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Trade and Interregional Inequality

Listed author(s):
  • Georg Hirte

    ()

  • Christian Lessmann

We study the effect of international trade and freeness of trade on interregional inequality within countries. While most studies focus on single countries and only some use a small panel of countries, we use the two largest databases available to examine these issues. One database is provided by Gennaioli et al. (2013) and covers 105 countries with 1569 regions in 2005. The second data base is collected by Lessmann (2011) and covers 56 countries with 835 sub-national regions for the period 1980-2009. We estimate a model derived from a structural economic geography approach where interregional inequality depends on weighted trade shares and trade costs and where we can derive an aggregate freeness of trade measure. These measures are instrumented based on constructed trade shares and trade costs fitted from a gravity panel model of bilateral trade, that is also derived from the NEG model. We use data on 208 countries for the period 1948--2006 to estimate bilateral trade and bilateral freeness of trade. The results are used to construct proxies for trade to GDP and aggregate freeness of trade of a country. Next, we carry out cross section analyses on the huge data base of Gennailoli et al. (2013) where we use the constructed proxies as instruments. IV estimates provide ambiguous evidence that both a higher trade to GDP ratio and a higher freeness of trade raise interregional inequality. Applying the same approach to the Lessmann data confirms the findings also for his selection of countries. We take this as sign that the Lessmann data do not suffer from a selection bias in comparison to the Gennaioli et al. data. This raises our confidence that using the Lessmann data in a panel approach provides general findings. FE, Panel IV and dynamic panel regressions confirm our findings concerning the trade to GDP ratio. In contrast these within estimates do not provide significant results for the freeness of trade. Because the latter is an indicator for integration in the world markets, we conclude that more integration neutralizes the negative interregional distribution effects of the increase in trade. This implies, so our policy conclusion, that the negative impact of trade on inequality could be reduced by raising trade with countries that are highly integrated in the world market and characterized by a high freeness of trade.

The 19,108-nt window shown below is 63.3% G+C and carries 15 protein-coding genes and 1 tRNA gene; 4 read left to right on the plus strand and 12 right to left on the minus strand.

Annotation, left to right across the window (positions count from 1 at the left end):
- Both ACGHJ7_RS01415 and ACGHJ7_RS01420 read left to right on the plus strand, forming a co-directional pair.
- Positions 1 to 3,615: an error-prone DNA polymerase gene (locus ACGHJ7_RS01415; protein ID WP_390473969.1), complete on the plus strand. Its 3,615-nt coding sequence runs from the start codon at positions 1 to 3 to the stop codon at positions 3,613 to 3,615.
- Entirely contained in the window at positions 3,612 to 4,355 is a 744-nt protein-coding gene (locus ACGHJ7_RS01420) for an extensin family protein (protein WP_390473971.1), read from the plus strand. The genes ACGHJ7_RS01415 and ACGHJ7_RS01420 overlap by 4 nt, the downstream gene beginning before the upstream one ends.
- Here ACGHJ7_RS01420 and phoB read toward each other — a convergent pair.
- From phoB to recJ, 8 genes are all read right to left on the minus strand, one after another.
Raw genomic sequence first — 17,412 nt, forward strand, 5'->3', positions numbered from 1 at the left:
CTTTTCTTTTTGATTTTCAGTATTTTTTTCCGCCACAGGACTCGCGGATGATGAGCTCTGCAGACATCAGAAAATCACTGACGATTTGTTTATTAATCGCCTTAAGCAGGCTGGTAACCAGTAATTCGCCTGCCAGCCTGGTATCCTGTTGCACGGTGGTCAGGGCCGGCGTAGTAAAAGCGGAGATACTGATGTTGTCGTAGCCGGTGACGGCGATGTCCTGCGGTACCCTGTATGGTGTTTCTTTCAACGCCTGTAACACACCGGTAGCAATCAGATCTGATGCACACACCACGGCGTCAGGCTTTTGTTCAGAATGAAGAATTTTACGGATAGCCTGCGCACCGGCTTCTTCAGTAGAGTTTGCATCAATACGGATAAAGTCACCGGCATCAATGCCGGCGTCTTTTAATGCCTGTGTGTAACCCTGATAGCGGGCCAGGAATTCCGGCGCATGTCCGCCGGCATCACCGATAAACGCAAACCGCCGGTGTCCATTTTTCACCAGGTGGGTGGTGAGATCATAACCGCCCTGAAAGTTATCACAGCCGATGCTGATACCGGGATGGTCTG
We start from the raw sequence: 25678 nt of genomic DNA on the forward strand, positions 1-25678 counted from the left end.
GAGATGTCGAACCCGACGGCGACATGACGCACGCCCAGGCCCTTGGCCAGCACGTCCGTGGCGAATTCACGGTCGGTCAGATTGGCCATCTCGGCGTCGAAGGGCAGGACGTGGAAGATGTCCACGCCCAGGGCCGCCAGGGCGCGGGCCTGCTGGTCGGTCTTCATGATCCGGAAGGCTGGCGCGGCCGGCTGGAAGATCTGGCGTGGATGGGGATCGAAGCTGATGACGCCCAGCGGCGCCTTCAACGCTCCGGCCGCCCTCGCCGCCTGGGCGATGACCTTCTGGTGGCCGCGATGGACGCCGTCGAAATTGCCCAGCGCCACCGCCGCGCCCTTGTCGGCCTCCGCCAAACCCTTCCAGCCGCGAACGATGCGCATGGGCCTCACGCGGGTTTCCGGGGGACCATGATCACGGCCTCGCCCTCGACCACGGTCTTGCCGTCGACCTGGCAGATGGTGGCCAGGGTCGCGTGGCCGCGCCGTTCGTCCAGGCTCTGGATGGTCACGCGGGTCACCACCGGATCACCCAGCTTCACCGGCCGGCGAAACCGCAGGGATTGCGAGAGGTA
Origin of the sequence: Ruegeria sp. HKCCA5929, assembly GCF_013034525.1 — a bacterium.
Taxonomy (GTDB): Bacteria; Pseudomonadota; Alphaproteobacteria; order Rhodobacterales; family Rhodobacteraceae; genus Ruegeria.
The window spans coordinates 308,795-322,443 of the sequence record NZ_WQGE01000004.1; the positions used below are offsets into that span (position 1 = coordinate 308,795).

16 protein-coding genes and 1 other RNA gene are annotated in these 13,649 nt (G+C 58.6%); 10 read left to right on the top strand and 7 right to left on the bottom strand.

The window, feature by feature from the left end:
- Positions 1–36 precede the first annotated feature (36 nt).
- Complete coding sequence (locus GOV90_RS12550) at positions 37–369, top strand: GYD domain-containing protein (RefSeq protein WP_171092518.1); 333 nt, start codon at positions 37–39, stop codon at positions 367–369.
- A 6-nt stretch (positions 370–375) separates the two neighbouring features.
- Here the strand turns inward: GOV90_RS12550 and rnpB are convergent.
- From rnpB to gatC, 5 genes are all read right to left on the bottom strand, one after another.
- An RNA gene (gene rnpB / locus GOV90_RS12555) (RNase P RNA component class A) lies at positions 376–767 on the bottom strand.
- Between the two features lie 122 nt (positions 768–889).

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Paper provided by European Regional Science Association in its series ERSA conference papers with number ersa14p304.

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Handle: RePEc:wiw:wiwrsa:ersa14p304
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